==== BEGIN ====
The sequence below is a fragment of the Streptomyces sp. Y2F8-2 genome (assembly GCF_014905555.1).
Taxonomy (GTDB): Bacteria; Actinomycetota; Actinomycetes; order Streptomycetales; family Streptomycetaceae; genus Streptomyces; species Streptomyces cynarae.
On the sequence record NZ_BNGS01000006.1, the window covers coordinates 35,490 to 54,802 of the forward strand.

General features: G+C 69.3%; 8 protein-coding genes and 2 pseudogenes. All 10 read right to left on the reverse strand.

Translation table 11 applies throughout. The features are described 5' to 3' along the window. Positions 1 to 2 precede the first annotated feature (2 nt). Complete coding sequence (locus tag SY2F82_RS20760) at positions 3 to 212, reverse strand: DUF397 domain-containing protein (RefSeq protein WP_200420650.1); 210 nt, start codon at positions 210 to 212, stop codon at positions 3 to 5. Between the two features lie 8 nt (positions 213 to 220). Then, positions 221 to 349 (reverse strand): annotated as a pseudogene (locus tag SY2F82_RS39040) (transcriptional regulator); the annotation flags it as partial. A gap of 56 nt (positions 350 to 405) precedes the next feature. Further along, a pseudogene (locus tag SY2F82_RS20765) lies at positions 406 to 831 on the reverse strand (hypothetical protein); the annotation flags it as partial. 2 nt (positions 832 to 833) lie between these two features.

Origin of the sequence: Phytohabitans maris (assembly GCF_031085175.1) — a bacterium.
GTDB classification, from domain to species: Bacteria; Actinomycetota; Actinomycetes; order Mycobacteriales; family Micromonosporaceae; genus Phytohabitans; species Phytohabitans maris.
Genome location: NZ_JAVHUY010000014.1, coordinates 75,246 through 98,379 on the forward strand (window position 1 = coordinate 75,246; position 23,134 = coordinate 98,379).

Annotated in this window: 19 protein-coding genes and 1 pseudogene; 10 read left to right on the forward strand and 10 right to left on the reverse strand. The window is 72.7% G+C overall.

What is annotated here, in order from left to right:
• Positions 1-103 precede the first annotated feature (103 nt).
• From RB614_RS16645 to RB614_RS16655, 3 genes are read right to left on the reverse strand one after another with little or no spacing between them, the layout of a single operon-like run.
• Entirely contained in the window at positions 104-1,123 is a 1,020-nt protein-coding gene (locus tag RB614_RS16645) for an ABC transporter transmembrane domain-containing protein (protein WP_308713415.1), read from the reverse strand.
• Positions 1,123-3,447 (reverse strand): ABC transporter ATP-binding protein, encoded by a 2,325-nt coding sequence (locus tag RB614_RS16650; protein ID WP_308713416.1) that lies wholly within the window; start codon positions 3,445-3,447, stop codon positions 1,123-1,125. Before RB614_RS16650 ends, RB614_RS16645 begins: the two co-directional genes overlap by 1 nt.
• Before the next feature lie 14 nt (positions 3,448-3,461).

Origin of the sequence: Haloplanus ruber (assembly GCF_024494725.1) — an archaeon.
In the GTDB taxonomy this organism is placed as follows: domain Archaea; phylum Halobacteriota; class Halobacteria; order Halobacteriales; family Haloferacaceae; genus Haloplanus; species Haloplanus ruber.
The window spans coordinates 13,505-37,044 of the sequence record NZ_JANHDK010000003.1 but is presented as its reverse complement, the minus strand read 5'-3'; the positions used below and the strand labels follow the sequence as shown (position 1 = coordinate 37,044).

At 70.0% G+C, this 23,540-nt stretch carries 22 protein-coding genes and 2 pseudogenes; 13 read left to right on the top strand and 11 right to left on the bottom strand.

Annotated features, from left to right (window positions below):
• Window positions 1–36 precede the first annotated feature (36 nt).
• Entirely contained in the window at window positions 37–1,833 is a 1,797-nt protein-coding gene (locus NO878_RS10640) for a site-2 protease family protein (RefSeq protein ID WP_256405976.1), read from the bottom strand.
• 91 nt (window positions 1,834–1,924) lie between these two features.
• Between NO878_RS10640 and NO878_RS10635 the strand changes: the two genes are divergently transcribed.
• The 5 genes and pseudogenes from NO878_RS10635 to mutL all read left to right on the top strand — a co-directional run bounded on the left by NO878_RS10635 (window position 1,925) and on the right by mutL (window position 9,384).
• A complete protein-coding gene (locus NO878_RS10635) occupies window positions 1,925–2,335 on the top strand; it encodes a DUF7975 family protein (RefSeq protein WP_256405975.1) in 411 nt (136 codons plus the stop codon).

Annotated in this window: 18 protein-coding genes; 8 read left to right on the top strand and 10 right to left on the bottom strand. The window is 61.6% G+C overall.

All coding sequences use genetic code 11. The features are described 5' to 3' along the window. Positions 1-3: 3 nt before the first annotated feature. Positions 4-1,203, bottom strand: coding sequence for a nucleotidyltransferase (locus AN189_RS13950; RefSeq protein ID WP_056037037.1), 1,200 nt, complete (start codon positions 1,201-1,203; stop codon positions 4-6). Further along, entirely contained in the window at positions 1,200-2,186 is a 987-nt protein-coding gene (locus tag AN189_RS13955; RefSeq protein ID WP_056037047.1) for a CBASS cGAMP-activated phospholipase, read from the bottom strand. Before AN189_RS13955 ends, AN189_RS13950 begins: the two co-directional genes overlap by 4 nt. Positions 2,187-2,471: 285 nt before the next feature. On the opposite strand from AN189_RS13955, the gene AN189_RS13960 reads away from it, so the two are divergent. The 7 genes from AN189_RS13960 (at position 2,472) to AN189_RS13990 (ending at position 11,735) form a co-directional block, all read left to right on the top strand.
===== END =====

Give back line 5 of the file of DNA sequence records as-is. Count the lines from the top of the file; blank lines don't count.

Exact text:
Translation table 11 applies throughout. The features are described 5' to 3' along the window. Positions 1 to 2 precede the first annotated feature (2 nt). Complete coding sequence (locus tag SY2F82_RS20760) at positions 3 to 212, reverse strand: DUF397 domain-containing protein (RefSeq protein WP_200420650.1); 210 nt, start codon at positions 210 to 212, stop codon at positions 3 to 5. Between the two features lie 8 nt (positions 213 to 220). Then, positions 221 to 349 (reverse strand): annotated as a pseudogene (locus tag SY2F82_RS39040) (transcriptional regulator); the annotation flags it as partial. A gap of 56 nt (positions 350 to 405) precedes the next feature. Further along, a pseudogene (locus tag SY2F82_RS20765) lies at positions 406 to 831 on the reverse strand (hypothetical protein); the annotation flags it as partial. 2 nt (positions 832 to 833) lie between these two features.